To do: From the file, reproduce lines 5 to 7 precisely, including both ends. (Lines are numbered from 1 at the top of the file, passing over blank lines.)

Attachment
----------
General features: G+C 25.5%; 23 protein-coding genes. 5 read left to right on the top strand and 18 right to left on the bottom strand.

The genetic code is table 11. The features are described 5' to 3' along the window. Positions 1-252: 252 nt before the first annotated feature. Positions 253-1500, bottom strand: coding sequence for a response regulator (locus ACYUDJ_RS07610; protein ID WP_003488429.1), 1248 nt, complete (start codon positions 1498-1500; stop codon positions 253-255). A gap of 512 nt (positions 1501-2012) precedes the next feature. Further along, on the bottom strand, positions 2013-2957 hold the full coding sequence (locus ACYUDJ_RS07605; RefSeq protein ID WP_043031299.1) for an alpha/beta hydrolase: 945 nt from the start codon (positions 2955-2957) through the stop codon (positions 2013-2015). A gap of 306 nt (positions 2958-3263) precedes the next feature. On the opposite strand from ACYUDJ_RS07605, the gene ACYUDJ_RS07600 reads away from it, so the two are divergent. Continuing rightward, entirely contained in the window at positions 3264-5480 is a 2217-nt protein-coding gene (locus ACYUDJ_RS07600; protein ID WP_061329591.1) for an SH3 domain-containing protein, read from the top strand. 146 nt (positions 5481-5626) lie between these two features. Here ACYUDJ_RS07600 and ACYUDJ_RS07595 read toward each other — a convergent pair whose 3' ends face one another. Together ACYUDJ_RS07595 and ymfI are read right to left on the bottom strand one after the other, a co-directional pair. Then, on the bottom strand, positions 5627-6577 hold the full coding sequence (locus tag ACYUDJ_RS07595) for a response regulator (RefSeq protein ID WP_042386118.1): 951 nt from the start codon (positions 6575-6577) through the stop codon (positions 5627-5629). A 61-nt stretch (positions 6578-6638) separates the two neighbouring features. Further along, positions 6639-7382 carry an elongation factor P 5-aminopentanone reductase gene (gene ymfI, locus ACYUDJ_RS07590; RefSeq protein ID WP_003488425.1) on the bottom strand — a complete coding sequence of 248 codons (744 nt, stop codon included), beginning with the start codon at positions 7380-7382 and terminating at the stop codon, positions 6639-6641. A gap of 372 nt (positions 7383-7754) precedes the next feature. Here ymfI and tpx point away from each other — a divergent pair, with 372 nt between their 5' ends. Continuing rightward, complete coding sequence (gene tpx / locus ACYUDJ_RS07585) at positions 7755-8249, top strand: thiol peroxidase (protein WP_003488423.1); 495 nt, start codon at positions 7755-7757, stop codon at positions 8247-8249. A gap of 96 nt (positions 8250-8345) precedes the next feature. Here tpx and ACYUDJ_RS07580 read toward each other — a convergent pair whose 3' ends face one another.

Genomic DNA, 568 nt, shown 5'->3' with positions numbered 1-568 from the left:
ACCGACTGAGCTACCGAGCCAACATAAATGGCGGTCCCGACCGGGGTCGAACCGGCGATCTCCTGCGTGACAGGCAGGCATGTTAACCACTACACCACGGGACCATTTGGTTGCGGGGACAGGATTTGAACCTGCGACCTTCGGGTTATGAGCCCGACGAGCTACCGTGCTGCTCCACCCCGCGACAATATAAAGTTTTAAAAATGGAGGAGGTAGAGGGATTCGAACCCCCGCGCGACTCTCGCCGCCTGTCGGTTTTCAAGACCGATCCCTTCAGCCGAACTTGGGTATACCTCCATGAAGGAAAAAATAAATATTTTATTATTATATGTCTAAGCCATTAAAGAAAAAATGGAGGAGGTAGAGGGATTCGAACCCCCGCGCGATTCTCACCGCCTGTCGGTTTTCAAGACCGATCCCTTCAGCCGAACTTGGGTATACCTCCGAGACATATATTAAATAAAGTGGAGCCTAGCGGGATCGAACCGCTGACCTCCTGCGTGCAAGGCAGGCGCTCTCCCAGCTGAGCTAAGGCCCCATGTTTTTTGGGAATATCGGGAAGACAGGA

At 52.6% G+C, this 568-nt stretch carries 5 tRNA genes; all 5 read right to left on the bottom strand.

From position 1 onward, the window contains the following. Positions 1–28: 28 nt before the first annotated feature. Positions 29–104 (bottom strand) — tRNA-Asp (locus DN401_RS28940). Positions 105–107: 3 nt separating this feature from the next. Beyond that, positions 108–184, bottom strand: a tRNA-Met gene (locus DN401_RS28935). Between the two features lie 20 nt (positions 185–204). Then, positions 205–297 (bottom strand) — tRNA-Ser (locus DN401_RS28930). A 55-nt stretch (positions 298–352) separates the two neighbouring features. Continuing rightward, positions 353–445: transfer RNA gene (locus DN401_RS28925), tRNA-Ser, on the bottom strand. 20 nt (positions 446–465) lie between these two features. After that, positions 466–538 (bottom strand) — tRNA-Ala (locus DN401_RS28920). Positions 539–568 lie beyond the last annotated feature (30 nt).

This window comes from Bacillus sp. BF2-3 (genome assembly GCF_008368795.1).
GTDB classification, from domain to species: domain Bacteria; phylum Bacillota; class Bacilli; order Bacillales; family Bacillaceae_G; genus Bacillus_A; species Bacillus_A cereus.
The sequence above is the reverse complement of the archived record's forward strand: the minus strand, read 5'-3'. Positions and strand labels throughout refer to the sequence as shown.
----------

At 52.6% G+C, this 568-nt stretch carries 5 tRNA genes; all 5 read right to left on the bottom strand.

From position 1 onward, the window contains the following. Positions 1–28: 28 nt before the first annotated feature. Positions 29–104 (bottom strand) — tRNA-Asp (locus DN401_RS28940). Positions 105–107: 3 nt separating this feature from the next. Beyond that, positions 108–184, bottom strand: a tRNA-Met gene (locus DN401_RS28935). Between the two features lie 20 nt (positions 185–204). Then, positions 205–297 (bottom strand) — tRNA-Ser (locus DN401_RS28930). A 55-nt stretch (positions 298–352) separates the two neighbouring features. Continuing rightward, positions 353–445: transfer RNA gene (locus DN401_RS28925), tRNA-Ser, on the bottom strand. 20 nt (positions 446–465) lie between these two features. After that, positions 466–538 (bottom strand) — tRNA-Ala (locus DN401_RS28920). Positions 539–568 lie beyond the last annotated feature (30 nt).

This window comes from Bacillus sp. BF2-3 (genome assembly GCF_008368795.1).